French multinational bank Societe Generale announced today that it expects to pay €1.2 billion ($1.4 billion) in penalties to United States authorities to settle international sanction violations in the coming weeks.
According to the statement from the bank, it is in active talks with US authorities to settle an investigation concerning US dollar transactions that were processed by the French bank and involved countries that have US economic sanctions against them.
In an update released today, the bank said: “Societe Generale expects that the amount of the penalties in the U.S. Sanctions Matter will be almost entirely covered by the provision for disputes allocated to this matter.”
Currently, the bank has €1.43 billion set aside to cover the legal penalties. Societe Generale has been tied up in a number of costly legal battles for more than a year. However, this is the last case that the bank needs to settle in regard to violating US sanctions.
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Another fine for Societe Generale
In June of this year, Finance Magnates reported that the bank had reached an agreement to pay $475 million to settle a class action suit which alleged that its managers tried to manipulate the London Interbank Offered Rate. Libor, as it is known, is a key interest rate used in contracts.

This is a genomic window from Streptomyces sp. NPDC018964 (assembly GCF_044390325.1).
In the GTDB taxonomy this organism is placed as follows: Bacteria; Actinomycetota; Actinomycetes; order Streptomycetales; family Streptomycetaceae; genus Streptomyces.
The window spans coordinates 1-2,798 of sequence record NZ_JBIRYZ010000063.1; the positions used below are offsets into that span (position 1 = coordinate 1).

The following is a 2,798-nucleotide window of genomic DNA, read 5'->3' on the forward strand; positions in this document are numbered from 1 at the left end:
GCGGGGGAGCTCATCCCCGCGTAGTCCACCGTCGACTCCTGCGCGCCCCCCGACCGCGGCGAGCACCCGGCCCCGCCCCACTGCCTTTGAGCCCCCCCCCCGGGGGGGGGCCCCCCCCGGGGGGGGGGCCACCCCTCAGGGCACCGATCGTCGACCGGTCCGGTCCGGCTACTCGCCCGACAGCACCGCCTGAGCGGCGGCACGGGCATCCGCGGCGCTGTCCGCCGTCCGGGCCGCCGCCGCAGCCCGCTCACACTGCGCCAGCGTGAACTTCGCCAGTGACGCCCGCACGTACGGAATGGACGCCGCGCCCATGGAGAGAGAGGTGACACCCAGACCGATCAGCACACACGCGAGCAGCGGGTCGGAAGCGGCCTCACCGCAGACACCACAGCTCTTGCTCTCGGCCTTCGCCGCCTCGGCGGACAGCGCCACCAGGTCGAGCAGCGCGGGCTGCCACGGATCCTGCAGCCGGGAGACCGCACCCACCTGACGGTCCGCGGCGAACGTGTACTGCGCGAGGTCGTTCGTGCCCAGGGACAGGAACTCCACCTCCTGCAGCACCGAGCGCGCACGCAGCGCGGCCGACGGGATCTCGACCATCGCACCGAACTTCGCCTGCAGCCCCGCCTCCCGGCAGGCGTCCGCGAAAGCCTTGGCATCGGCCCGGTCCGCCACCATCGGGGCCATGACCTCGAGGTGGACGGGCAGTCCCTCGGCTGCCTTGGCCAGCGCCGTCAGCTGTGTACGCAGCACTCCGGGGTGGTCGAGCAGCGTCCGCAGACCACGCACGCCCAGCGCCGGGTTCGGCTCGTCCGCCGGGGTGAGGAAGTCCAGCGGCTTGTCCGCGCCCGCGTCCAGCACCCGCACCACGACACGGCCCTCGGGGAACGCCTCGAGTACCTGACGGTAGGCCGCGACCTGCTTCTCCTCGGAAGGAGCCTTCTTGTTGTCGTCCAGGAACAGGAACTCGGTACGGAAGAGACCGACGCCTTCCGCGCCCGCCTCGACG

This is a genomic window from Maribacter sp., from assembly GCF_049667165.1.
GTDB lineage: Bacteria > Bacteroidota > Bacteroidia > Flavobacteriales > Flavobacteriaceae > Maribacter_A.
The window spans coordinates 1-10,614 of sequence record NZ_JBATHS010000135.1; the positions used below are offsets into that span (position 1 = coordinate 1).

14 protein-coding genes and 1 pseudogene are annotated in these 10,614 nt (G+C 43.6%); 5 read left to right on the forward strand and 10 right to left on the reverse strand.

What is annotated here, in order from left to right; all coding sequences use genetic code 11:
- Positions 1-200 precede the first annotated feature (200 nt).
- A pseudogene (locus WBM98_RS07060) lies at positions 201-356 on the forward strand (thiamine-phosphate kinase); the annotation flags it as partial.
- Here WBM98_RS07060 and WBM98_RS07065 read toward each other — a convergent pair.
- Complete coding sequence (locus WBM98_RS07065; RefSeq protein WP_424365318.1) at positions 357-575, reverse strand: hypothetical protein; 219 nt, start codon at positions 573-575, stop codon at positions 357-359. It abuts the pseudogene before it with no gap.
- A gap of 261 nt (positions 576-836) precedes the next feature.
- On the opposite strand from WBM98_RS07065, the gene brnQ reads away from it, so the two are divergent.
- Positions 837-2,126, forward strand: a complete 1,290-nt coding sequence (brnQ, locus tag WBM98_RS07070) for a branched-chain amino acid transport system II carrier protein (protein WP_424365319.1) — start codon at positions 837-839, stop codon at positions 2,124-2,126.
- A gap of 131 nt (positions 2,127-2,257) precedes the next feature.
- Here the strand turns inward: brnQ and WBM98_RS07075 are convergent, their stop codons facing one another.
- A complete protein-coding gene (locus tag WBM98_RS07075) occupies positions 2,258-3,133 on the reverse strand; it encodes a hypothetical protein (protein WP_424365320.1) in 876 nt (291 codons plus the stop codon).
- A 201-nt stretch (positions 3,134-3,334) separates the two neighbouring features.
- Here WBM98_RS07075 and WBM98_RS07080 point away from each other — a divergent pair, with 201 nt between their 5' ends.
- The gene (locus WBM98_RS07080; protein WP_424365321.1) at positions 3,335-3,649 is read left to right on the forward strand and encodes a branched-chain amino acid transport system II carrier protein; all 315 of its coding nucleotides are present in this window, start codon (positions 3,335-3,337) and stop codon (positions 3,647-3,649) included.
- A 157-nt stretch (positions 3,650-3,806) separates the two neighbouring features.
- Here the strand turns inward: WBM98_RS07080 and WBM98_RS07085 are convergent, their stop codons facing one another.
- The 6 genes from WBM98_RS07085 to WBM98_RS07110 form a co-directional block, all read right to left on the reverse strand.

According to the indictment, between May 2010 and mid-2012, certain members of the bank’s management team, including the CFO, head of investment banking and treasury manager, reported false rates. These artificially low numbers were used to set the euro and US dollar Libor.
The bank’s deputy CEO Didier Valet left in March as a result of this case. Valet was in charge of the firm’s investment banking activities.
Around mid-2017, Societe Generale also paid €963 million to settle a dispute with the Libyan Investment Authority, a government-managed sovereign wealth fund.